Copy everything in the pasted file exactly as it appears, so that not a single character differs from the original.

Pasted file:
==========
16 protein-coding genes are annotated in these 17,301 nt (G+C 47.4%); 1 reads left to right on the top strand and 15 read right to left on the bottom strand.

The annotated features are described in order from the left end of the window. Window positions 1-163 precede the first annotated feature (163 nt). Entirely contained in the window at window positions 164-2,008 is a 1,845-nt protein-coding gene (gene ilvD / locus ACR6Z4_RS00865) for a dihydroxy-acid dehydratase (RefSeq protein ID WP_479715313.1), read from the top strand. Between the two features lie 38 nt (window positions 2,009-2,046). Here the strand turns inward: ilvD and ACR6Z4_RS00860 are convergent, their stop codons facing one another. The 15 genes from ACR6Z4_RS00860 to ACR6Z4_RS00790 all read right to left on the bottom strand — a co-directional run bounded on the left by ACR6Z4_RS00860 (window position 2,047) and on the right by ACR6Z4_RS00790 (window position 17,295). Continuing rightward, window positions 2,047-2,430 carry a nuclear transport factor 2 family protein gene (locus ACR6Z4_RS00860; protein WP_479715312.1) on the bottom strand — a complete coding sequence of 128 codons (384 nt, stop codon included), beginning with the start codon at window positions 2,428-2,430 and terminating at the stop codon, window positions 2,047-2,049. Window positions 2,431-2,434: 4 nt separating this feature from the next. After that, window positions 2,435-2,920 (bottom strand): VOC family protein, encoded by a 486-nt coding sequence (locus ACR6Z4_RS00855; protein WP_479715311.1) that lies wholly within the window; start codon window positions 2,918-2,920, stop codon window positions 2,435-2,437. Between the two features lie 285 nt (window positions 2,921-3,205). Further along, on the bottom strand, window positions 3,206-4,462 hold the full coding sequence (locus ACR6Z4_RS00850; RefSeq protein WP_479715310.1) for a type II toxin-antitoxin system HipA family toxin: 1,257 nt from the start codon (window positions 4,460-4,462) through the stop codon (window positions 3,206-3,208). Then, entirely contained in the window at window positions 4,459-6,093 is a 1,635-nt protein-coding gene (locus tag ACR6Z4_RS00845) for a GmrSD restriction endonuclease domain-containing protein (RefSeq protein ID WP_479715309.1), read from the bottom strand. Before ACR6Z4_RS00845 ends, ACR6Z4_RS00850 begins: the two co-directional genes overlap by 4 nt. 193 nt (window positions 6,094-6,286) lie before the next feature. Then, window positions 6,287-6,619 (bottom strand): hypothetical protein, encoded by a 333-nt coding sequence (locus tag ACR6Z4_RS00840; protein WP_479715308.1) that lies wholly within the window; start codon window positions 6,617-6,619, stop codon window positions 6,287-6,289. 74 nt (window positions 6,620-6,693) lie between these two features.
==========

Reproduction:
16 protein-coding genes are annotated in these 17,301 nt (G+C 47.4%); 1 reads left to right on the top strand and 15 read right to left on the bottom strand.

The annotated features are described in order from the left end of the window. Window positions 1-163 precede the first annotated feature (163 nt). Entirely contained in the window at window positions 164-2,008 is a 1,845-nt protein-coding gene (gene ilvD / locus ACR6Z4_RS00865) for a dihydroxy-acid dehydratase (RefSeq protein ID WP_479715313.1), read from the top strand. Between the two features lie 38 nt (window positions 2,009-2,046). Here the strand turns inward: ilvD and ACR6Z4_RS00860 are convergent, their stop codons facing one another. The 15 genes from ACR6Z4_RS00860 to ACR6Z4_RS00790 all read right to left on the bottom strand — a co-directional run bounded on the left by ACR6Z4_RS00860 (window position 2,047) and on the right by ACR6Z4_RS00790 (window position 17,295). Continuing rightward, window positions 2,047-2,430 carry a nuclear transport factor 2 family protein gene (locus ACR6Z4_RS00860; protein WP_479715312.1) on the bottom strand — a complete coding sequence of 128 codons (384 nt, stop codon included), beginning with the start codon at window positions 2,428-2,430 and terminating at the stop codon, window positions 2,047-2,049. Window positions 2,431-2,434: 4 nt separating this feature from the next. After that, window positions 2,435-2,920 (bottom strand): VOC family protein, encoded by a 486-nt coding sequence (locus ACR6Z4_RS00855; protein WP_479715311.1) that lies wholly within the window; start codon window positions 2,918-2,920, stop codon window positions 2,435-2,437. Between the two features lie 285 nt (window positions 2,921-3,205). Further along, on the bottom strand, window positions 3,206-4,462 hold the full coding sequence (locus ACR6Z4_RS00850; RefSeq protein WP_479715310.1) for a type II toxin-antitoxin system HipA family toxin: 1,257 nt from the start codon (window positions 4,460-4,462) through the stop codon (window positions 3,206-3,208). Then, entirely contained in the window at window positions 4,459-6,093 is a 1,635-nt protein-coding gene (locus tag ACR6Z4_RS00845) for a GmrSD restriction endonuclease domain-containing protein (RefSeq protein ID WP_479715309.1), read from the bottom strand. Before ACR6Z4_RS00845 ends, ACR6Z4_RS00850 begins: the two co-directional genes overlap by 4 nt. 193 nt (window positions 6,094-6,286) lie before the next feature. Then, window positions 6,287-6,619 (bottom strand): hypothetical protein, encoded by a 333-nt coding sequence (locus tag ACR6Z4_RS00840; protein WP_479715308.1) that lies wholly within the window; start codon window positions 6,617-6,619, stop codon window positions 6,287-6,289. 74 nt (window positions 6,620-6,693) lie between these two features.